Teaching Chinese in the sunshine – finding the keys to unlocking students’ potential

This blog post is about the learning journey of teachers. In particular it is about my learning journey at Chinese for Families , now in its twelfth year of operation. Many thanks to all who have supported me in this journey. Thanks also to Larry Owens for this recommendation. Larry is grandfather to two of our long standing students and also Emeritus Professor of Education, Flinders University. 

There is a famous Chinese idiom about a frog who lives in a well. This frog thinks the sky is only the size of the mouth of the well because that is all he has ever seen. When a passing bird tries to tell him about the vast world outside, he angrily rejects her words as rubbish. To me, this metaphor is very relevant to the field of Chinese as an additional language education.

As a practicing teacher, I see that a significant number of key players have already given up before the students even walk into the classroom. Chinese is ‘too hard’, students are ‘unmotivated’, it is ‘not possible’ or even more sadly, it is ‘not important’ or children ‘shouldn’t have to learn it’. Without belief, purpose or a sense of the importance of our work we cannot teach effectively, while without effective teaching most children will not learn.

An adapted version of this idiom “Viewing the sky from the bottom of a well” appears in AI Story Time

In fact, we do not yet fully know what is possible. The question of how best to present this very different language with a highly memory based written system to children growing up in the Western educational environment is still not fully explored or understood, although there is a small but growing body of research on the topic. To learn more, we need to be willing to try different approaches and leave the safety of the well of past practice. To have the courage to explore, we need to believe in the children’s learning potential and in the importance of our work.
I started a one lesson a week program, Chinese for Families Adelaide, in 2008 with a belief that it was possible for children to learn more than was common in once a week primary language programs and a desire to find out how to do it. I wanted them to develop a sense of the language and give them a foundation that would set them up for success in secondary school.
Over a period of years, I consistently came to the surprising realization that the children were surpassing my goals. The aspirations which I had seen as ambitious turned out to be underestimating their potential. For example, the first classes were run fifty percent in Chinese but after several years I learnt ways to run beginners classes almost entirely in Chinese. As we became better at using spoken Chinese comprehensibly, the students acquired more language. Similarly, at first I did not understand that it was possible for the children in the intermediate classes to learn to read texts in characters, but after four or five years I noticed with amazement that some children were in fact starting to do this.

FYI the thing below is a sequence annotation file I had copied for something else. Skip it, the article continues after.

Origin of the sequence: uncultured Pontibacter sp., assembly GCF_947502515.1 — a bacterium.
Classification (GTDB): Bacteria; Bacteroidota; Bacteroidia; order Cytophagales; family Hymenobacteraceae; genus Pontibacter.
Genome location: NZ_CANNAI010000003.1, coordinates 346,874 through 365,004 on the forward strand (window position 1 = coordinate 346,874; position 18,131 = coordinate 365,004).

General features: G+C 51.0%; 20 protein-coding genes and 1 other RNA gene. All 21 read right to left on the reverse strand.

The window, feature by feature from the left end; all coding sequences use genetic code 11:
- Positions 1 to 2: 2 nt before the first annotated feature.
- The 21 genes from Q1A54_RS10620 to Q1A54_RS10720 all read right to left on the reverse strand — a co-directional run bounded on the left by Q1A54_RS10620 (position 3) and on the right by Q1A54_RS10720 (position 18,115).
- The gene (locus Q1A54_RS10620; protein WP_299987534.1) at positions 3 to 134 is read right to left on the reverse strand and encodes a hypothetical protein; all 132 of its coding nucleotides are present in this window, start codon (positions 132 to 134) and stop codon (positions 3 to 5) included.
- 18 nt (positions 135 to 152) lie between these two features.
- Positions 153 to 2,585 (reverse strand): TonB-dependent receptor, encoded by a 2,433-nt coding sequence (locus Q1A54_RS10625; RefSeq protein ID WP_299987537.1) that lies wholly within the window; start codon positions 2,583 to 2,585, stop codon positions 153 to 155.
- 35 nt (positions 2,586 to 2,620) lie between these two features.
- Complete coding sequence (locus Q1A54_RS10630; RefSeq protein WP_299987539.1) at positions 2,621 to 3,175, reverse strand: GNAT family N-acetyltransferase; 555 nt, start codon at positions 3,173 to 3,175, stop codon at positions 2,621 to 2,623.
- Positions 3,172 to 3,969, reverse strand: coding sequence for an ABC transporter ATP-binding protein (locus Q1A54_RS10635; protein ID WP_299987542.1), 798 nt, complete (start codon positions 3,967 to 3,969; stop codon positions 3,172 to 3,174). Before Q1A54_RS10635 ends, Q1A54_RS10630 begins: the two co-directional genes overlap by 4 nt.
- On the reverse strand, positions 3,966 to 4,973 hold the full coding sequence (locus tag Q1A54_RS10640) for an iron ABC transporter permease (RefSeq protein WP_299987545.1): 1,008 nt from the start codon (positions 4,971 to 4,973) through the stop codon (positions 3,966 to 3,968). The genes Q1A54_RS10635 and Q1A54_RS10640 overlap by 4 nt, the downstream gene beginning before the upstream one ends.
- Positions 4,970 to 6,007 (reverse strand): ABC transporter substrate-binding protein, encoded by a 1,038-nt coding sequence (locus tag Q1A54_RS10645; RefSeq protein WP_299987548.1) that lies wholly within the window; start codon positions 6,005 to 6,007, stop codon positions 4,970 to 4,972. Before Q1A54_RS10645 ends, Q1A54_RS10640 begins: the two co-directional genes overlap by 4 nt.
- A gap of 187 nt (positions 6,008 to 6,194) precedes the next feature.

Methodology makes a profound difference. At Chinese for Families Adelaide we use a range of learning activities and try to cover different aspects including vocabulary development, speaking, writing and cultural understanding. However, I believe that the two ingredients which primarily contribute to the development of student language proficiency are comprehensible listening and reading, used extensively and repetitively.
The American Council for the Teaching of Foreign Languages Position Statement on the Use of the Target Language in the Classroom states that ‘Research indicates that effective language instruction must provide significant levels of meaningful communication and interactive feedback in the target language in order for learners to develop language and cultural proficiency’(1). Particularly at junior levels, this will mostly be generated by the teacher who tailors the spoken language to suit the level of the students and provides visual clues, gestures, context and many other strategies to support student comprehension. As I and our other teachers became more confident at teaching with comprehensible input, we saw that it really is possible for young native English speaking children in a once a week program to develop quite reasonable levels of listening comprehension and start to interact spontaneously in Chinese in the classroom context.